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Remember when Democrats and the activist media were denying the reality that enhanced unemployment benefits were a major contributor to the unemployment rate? Those were good times, amirite?
Anyone with a modicum of common sense knew the denials coming out of the White House and Democratic Party were about as absurd as pineapple on pizza. Nevertheless, they persisted despite the fact that they weren’t fooling anyone who didn’t already want to be fooled.
Conservatives and Republicans rightly pointed out that many were refusing to go back to work as the pandemic waned because they were being paid more to stay home and get their money’s worth out of their couches. Indeed, small businesses suffered due to having limited staff. Some companies offered payouts to people simply for coming in for an interview.
Democrats insisted that the high jobless numbers were due to concerns over the coronavirus pandemic and continued school closures. While these certainly played a part, many rightly pointed out that the impact of unemployment benefits could not be so easily dismissed given that it was likely the chief reason in many states.
Late last month, the trajectory of jobless numbers seemed to bear out the idea that the enhanced government welfare scheme was to blame for higher rates of unemployment. The Wall Street Journal reported that the number of people using unemployment benefits fell “at a faster rate in Missouri and 21 other states” that canceled the enhanced federal benefits.
But now, new data is further illustrating what many already knew: As more states get rid of the enhanced welfare payments, people would go back to work. The Department of Labor published a report last week showing that continuing claims for benefits dropped for the second week in a row in the week ending July 3.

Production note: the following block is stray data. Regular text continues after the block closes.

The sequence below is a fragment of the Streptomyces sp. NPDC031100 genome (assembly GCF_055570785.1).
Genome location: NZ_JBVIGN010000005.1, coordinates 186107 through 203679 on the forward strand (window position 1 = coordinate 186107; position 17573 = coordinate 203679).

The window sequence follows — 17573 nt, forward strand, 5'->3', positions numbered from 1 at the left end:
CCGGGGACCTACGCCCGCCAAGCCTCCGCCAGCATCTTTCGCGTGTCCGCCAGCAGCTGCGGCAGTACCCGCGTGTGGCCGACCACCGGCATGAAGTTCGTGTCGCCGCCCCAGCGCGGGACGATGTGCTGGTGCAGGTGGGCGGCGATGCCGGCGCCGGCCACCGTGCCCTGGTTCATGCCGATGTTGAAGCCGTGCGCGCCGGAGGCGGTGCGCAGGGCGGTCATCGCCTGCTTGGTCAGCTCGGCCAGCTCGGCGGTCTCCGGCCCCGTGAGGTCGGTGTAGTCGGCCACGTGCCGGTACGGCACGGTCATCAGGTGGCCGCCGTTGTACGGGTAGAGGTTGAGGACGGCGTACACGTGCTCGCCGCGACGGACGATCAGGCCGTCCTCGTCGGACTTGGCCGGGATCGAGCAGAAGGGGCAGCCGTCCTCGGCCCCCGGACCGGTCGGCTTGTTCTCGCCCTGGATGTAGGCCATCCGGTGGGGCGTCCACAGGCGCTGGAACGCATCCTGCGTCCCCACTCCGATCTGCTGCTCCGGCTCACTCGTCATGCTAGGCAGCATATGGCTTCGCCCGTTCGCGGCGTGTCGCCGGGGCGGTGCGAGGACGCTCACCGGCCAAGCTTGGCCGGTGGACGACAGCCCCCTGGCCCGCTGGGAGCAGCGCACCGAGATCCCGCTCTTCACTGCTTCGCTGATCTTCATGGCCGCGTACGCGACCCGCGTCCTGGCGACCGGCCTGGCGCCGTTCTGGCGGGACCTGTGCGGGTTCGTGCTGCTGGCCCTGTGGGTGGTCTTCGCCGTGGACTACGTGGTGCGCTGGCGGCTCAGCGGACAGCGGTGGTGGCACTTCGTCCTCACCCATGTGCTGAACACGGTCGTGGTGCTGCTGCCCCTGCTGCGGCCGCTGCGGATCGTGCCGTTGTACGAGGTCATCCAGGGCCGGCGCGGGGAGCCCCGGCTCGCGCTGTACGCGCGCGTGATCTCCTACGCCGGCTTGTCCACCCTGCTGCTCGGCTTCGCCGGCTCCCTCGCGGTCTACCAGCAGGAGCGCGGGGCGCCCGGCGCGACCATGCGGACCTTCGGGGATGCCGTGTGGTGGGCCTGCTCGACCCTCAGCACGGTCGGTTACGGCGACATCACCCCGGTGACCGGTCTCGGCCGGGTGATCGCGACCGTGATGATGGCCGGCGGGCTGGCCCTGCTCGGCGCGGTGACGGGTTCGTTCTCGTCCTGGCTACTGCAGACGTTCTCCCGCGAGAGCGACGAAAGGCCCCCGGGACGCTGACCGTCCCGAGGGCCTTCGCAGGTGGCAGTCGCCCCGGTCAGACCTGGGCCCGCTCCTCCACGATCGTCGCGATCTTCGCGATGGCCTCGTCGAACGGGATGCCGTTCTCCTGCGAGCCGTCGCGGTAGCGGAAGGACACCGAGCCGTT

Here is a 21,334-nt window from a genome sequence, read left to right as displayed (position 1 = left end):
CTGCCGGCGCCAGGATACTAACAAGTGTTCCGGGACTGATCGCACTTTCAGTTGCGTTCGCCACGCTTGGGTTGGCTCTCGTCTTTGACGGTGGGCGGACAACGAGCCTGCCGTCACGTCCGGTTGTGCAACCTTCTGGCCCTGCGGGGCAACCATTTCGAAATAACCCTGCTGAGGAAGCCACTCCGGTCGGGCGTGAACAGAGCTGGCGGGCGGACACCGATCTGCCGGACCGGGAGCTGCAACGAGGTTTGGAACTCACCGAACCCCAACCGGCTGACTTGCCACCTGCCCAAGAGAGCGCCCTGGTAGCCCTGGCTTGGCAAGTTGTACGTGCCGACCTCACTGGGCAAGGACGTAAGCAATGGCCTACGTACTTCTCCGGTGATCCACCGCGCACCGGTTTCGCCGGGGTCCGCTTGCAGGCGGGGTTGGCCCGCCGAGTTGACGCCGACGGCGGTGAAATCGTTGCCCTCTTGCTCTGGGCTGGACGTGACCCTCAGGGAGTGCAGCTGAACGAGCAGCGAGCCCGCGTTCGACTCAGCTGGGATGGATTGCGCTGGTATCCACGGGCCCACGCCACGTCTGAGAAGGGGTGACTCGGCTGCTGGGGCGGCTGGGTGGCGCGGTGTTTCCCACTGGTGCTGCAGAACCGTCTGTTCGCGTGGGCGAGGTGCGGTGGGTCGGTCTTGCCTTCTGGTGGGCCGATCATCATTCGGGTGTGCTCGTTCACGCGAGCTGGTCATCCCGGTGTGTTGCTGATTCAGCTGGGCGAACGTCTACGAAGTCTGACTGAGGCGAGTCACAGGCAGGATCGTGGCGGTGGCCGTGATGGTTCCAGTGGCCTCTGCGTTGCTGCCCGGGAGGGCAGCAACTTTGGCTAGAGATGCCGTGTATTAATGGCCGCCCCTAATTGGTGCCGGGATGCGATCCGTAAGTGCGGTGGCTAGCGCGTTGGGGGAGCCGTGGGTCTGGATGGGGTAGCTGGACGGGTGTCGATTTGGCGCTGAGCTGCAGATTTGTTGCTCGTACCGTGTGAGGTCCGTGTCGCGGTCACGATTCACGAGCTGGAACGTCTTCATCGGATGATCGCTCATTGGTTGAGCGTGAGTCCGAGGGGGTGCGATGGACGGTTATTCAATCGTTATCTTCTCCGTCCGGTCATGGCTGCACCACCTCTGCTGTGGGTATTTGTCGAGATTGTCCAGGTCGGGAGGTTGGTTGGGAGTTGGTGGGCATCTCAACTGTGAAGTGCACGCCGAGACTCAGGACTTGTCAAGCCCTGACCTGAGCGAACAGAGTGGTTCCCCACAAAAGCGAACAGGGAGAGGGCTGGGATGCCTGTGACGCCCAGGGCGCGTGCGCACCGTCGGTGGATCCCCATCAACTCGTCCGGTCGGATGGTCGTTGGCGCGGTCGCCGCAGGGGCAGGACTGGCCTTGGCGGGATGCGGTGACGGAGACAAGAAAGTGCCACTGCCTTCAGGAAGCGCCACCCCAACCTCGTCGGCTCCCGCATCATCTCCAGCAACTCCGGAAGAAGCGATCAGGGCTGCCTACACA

Continuing claims are those that are made after the initial filing for unemployment benefits. In this week, the numbers fell by 126,000. The week before, claims fell by about 117,000. Breitbart News noted:
The decline brought continuing claims down to 3,241,000, the lowest level since March 21, 2020 when it was 3,094,000.
The four-week moving average, which smooths out week-to-week volatility, fell 71,750 to 3,376,000, the lowest level for this average since March 21, 2020, when it was 2,071,750.
About two dozen states, the majority of which are led by Republican governors or right-leaning state legislatures, terminated their federal unemployment benefits earlier than the Sept. 5 deadline. The left has attempted to push back through the court system. Breitbart News noted that federal courts in Indiana and Maryland ordered state governments to keep paying the federal unemployment benefits, which amount to an extra $300 per week.
Not only has the government welfare program slowed a much-needed economic rebound and kept people out of work, but there is also evidence that it has contributed to the record number of drug overdose deaths that occurred last year. The problems go far beyond jobless numbers.
Still, despite the left’s best efforts to ensure that more people remain dependent on the government, it appears more states will begin easing off the federal dole as they realize the importance of getting people back to work. It seems the Democrats might need to concoct new ideas to encourage more Americans to become reliant on the state.